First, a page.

Sunday, May 6, 2007

Shalimar: Romantic and Seductive

Shalimar is one of the flagships of French perfumery. Created by Jacques Guerlain, it is an extraordinarily rich and spicy oriental fragrance. The name comes from the Shalimar gardens in Lahore, which were created for the Emperor Shah Jahan (who also commissioned the Taj Mahal) in honour of his wife. The flacon is an ornate batwing bottle reminiscent of the fountains in the gardens of oriental palaces. The sapphire-coloured, fan-shaped stopper is inspired by the traditional customs of those mysteriously enchanting countries.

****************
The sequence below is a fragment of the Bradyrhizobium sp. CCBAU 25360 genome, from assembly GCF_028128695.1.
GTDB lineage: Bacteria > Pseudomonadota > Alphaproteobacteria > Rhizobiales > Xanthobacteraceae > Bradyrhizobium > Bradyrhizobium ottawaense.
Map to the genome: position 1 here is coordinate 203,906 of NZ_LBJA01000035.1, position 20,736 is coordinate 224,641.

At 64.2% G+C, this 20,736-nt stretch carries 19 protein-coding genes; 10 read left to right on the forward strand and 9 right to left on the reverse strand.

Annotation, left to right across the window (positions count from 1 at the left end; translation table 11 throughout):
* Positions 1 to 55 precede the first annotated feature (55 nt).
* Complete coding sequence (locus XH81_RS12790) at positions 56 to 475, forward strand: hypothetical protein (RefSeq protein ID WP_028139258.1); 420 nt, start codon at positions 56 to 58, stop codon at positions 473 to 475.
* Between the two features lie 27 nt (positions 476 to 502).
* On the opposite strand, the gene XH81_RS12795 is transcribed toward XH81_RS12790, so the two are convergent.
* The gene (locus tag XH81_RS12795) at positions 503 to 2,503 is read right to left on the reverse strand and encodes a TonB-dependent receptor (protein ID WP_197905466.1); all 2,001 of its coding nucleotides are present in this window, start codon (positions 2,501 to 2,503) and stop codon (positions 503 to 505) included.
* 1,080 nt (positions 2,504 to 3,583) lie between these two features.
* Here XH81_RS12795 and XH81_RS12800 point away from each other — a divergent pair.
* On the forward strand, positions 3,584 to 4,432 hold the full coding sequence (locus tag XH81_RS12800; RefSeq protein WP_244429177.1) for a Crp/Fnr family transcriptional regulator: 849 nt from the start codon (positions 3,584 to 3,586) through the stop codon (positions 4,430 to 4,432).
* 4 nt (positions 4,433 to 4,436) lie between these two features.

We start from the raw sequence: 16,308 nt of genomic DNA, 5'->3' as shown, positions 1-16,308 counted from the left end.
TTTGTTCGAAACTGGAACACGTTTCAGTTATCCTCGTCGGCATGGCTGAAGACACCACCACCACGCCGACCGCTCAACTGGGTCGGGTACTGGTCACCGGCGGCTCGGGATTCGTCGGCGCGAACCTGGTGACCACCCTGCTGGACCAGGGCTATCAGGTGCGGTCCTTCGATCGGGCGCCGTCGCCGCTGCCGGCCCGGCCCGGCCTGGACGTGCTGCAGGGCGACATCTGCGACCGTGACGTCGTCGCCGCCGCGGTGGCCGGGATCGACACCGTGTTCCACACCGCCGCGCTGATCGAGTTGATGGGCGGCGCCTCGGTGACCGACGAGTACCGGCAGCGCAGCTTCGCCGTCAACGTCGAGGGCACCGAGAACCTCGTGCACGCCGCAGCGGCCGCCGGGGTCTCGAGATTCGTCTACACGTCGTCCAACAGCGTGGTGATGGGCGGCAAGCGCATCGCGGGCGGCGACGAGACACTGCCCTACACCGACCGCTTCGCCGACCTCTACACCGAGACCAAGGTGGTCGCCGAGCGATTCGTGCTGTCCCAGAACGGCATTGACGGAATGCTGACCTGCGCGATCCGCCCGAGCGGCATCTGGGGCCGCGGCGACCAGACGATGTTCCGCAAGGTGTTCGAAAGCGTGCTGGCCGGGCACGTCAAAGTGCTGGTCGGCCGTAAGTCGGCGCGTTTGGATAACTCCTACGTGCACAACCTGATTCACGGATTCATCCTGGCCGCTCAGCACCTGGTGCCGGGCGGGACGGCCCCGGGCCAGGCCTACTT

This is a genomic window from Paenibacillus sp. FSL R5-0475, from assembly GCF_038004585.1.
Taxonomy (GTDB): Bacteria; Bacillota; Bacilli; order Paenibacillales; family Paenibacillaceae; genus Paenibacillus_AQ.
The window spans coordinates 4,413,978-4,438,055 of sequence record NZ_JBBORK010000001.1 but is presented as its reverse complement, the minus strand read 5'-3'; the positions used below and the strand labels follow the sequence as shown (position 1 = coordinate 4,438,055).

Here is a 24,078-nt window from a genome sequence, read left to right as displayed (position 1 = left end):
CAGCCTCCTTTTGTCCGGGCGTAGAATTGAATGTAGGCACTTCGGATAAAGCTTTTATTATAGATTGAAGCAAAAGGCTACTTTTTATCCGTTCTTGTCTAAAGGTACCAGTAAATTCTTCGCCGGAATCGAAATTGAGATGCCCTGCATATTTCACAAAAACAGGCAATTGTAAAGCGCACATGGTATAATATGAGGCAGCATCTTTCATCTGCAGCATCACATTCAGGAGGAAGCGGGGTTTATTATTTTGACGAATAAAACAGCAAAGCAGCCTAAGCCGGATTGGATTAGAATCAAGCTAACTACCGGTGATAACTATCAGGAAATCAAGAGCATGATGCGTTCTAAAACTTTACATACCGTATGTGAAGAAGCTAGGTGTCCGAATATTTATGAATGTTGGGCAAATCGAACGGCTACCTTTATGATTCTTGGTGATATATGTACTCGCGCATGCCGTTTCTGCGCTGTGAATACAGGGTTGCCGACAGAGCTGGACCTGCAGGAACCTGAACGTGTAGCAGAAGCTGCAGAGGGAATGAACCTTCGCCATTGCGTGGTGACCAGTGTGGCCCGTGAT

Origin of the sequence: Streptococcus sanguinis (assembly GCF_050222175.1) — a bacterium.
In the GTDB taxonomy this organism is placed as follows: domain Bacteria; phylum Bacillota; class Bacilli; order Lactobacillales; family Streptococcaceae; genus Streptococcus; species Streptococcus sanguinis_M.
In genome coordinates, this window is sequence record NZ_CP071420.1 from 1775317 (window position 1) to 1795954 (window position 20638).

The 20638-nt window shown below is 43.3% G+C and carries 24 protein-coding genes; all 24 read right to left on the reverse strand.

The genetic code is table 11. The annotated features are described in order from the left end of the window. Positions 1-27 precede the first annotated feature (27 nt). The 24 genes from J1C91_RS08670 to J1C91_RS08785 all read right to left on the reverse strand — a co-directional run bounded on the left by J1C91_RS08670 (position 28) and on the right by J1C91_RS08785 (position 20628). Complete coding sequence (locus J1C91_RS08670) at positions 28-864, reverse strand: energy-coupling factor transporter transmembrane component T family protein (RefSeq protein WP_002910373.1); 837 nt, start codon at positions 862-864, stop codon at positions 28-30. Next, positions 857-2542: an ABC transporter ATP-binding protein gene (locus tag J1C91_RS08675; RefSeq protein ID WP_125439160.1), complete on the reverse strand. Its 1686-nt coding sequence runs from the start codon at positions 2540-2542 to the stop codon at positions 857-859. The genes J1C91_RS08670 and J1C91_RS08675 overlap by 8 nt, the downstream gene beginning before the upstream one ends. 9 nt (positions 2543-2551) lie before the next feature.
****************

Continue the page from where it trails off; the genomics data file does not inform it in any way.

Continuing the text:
Launched in 1925, Shalimar is exotic and sensual thanks to the blend of bergamot, jasmine, iris and vanilla enveloped by balsamic notes. The scent itself came about quite by accident. Playing around one day, Jacques Guerlain added a new synthetic vanilla fragrance, ethyl vanillin, to Jicky, the perfume created by his uncle. The vanillin unexpectedly intensified Jicky's oriental character, and Guerlain realized he had created a seductive new scent. Shalimar is, indeed, indisputably sexy. Scent expert Roja Dove once described it "as close to the edge as you can go and still stay within the realms of good taste." In fact, during the roaring twenties, it was said that there were three things no respectable woman shoud do - smoke, dance the tango, and wear Shalimar.

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